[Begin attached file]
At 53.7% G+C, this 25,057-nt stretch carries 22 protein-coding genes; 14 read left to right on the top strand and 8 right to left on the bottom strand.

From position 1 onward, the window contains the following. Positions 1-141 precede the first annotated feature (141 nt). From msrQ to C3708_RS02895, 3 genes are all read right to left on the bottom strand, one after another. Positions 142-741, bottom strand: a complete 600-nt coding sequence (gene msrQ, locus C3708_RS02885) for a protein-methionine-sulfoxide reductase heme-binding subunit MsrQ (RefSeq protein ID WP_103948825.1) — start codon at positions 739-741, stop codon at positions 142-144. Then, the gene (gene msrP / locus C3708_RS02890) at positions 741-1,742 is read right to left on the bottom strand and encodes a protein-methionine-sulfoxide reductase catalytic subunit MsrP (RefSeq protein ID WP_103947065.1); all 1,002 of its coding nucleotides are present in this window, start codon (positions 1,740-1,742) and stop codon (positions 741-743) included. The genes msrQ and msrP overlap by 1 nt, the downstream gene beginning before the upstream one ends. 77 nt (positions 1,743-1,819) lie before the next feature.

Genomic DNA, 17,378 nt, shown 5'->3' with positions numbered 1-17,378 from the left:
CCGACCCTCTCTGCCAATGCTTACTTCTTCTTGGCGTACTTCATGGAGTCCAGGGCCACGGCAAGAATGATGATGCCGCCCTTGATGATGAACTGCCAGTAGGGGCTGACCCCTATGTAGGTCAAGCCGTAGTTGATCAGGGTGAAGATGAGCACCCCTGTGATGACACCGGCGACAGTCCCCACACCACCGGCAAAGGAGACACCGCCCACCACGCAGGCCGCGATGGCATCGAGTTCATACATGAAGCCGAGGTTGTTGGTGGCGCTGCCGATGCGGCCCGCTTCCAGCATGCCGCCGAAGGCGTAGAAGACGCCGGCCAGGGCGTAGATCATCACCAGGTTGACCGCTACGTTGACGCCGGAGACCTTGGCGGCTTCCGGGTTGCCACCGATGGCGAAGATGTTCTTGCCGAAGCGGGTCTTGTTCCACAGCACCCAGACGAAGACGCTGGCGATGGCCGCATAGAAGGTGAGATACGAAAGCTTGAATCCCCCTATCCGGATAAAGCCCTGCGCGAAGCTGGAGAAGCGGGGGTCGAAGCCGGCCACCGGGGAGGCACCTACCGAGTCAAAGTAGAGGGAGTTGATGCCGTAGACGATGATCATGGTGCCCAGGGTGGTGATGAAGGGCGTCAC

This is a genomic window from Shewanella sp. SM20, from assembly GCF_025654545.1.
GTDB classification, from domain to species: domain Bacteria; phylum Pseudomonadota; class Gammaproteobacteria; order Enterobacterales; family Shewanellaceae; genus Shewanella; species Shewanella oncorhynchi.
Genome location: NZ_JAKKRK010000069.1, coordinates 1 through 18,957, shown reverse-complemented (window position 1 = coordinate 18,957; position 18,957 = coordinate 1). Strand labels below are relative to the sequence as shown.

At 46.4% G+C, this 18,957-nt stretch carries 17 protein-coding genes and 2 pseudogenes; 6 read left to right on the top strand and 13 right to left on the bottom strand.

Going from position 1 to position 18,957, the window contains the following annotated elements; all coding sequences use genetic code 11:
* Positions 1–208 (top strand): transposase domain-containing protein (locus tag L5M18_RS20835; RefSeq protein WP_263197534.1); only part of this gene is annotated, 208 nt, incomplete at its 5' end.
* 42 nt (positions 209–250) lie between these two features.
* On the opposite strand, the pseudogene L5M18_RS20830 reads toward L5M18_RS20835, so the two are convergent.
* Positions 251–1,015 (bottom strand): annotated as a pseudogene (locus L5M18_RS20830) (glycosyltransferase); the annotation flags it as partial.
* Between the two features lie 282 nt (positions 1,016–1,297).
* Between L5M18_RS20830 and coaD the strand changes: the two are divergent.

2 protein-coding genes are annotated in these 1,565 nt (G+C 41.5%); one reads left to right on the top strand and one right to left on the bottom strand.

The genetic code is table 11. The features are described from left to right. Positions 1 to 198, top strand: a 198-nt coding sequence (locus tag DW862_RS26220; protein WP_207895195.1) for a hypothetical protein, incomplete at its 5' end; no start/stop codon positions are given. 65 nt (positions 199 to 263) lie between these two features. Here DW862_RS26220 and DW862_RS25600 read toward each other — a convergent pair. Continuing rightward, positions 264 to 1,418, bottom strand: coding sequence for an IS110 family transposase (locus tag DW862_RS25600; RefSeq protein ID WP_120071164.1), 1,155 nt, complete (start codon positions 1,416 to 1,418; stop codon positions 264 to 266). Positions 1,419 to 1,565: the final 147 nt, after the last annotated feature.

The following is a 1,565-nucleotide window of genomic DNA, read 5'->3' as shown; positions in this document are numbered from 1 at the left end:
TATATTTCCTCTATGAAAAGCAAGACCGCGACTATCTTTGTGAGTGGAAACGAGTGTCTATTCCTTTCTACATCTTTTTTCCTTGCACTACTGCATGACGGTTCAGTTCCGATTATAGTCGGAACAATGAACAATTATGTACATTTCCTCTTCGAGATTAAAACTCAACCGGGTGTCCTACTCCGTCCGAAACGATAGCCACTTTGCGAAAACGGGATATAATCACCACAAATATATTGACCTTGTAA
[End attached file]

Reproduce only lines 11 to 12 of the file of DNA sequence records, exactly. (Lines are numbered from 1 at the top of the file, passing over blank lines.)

* 42 nt (positions 209–250) lie between these two features.
* On the opposite strand, the pseudogene L5M18_RS20830 reads toward L5M18_RS20835, so the two are convergent.